The U.S. Department of Justice has filed an amicus brief in a lawsuit pending before the Federal Circuit Court of Appeals to address the question of whether and to what extent genetic discoveries may be patented. The Ass’n for Molecular Pathology v. U.S. Pat. & Trademark Office (Myriad Genetics, Inc.), No. 2010-1406 (Fed. Cir., filed October 29, 2010).
Public reaction to the government’s argument that genomic DNA isolated from the human body, without further alteration or manipulation, should not be eligible for patents was swift; some argued that the policy will “undermine U.S. global leadership and investment in the life sciences,” while others applauded the decision, claiming such patents would hamper medical progress and force individuals to pay for access to information about themselves. According to the government, “The chemical structure of native human genes is a product of nature, and it is no less a product of nature when that structure is ‘isolated’ from its natural environment than are cotton fibers that have been separated from cotton seeds or coal that has been extracted from the earth.”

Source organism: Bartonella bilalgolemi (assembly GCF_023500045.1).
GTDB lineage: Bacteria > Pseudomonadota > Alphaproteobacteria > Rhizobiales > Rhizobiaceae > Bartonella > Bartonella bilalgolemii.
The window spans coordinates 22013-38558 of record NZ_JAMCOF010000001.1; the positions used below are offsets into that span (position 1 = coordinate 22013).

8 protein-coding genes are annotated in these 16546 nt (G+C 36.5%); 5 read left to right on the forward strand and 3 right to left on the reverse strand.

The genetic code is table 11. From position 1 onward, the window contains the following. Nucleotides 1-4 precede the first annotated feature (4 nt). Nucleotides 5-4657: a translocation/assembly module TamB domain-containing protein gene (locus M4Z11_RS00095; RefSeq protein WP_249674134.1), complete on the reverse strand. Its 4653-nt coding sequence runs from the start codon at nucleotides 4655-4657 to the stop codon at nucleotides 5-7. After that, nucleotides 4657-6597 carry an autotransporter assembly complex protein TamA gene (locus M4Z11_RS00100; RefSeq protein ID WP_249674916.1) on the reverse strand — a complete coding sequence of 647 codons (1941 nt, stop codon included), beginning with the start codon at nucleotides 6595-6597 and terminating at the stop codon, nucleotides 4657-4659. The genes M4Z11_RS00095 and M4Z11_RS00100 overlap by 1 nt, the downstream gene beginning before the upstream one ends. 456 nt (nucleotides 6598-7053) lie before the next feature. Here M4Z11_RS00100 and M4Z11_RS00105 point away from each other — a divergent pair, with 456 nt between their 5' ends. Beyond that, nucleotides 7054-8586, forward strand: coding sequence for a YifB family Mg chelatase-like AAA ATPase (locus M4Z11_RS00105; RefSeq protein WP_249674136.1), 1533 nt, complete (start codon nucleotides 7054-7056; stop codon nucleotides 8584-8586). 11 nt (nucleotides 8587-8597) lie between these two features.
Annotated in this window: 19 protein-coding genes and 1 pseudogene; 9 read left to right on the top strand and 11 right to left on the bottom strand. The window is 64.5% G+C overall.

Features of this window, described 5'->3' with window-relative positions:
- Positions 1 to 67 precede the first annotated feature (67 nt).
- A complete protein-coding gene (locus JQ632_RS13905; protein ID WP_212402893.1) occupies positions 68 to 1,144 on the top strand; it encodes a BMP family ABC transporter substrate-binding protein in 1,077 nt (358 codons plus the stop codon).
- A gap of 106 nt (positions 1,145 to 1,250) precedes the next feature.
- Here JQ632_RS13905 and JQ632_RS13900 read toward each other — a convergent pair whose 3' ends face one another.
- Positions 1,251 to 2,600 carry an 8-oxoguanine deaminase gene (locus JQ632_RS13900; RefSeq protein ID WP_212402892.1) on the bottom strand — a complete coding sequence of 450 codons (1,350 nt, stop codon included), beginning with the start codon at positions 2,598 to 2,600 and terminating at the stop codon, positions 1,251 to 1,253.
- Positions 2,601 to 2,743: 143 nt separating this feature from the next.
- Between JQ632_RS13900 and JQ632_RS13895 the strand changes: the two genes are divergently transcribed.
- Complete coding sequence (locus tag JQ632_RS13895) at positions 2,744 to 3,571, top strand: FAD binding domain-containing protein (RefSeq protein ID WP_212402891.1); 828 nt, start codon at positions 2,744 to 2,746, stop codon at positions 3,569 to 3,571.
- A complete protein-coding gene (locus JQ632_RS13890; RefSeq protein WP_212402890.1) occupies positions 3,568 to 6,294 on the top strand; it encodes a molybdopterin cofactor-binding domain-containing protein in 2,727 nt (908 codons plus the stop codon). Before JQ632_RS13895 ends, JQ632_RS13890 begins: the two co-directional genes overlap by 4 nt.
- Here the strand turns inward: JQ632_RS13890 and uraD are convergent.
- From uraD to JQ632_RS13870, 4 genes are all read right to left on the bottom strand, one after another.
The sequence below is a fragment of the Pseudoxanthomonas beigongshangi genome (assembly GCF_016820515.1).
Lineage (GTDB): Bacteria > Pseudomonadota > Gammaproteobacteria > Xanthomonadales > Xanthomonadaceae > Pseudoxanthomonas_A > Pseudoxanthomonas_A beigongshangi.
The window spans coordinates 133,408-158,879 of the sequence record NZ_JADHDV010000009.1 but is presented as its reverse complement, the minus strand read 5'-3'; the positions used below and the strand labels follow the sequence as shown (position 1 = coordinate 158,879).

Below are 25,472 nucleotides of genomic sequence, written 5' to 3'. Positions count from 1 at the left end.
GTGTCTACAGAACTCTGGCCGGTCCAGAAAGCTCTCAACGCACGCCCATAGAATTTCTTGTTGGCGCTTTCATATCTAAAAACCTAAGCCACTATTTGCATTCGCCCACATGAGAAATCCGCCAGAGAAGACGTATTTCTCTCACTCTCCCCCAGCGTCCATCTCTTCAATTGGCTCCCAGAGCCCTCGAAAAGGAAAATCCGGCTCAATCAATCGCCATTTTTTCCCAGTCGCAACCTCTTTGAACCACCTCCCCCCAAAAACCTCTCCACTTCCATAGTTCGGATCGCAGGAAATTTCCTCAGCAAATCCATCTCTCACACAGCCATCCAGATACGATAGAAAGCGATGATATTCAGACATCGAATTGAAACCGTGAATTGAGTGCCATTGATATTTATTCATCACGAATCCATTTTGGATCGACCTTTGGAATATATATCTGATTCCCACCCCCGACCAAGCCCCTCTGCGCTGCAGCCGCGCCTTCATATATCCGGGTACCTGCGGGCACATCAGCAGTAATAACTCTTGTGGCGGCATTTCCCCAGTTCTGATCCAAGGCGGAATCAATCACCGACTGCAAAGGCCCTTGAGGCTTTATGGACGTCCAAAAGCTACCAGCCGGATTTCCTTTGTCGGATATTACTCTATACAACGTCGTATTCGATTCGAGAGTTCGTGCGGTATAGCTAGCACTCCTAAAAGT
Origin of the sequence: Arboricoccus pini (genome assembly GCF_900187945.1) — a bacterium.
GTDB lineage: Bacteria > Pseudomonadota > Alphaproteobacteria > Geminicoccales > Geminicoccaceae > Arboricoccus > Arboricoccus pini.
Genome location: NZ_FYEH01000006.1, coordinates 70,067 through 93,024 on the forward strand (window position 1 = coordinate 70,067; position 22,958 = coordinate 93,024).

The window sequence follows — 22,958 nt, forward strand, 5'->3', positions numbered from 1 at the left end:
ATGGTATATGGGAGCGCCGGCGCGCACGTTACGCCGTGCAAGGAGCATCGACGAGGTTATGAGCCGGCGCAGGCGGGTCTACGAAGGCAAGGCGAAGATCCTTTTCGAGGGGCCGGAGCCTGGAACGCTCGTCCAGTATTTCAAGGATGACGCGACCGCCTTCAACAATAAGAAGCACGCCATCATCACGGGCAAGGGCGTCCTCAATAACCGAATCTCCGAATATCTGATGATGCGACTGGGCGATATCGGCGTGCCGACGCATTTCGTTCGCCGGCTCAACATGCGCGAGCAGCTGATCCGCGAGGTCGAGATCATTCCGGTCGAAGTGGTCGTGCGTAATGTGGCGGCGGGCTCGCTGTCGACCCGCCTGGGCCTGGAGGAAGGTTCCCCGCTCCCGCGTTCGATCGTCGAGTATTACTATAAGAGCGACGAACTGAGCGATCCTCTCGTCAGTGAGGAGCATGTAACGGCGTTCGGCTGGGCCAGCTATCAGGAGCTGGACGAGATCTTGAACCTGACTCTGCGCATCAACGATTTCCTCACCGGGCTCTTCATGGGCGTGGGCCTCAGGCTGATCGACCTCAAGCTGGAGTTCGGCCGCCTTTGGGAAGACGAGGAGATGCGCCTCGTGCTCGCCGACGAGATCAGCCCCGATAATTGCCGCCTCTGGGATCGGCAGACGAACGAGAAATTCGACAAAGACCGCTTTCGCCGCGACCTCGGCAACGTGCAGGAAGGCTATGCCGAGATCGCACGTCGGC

The government also contends that “the district court erroneously cast doubt on the patent-eligibility of a broad range of man-made compositions of matter whose value derives from the information-encoding capacity of DNA. Such compositions—e.g., cDNAs, vectors, recombinant plasmids, and chimeric proteins, as well as countless industrial products, such as vaccines and genetically modified crops, created with the aid of such molecules—are in every meaningful sense the fruits of human ingenuity and thus qualify as ‘humanmade inventions’ eligible for patent protection under section 101.” Not only is manipulated material patentable, according to the government, so are “[n]ew and useful methods of identifying, isolating, extracting, or using genes and genetic information . . . (subject to the prohibition against patenting abstract ideas), as [is] nearly any man-made transformation or manipulation of the raw materials of the genome.”
Briefing in the case should be completed in mid December 2010, and the case will then be scheduled for oral argument. See The New York Times, November 1, 2010.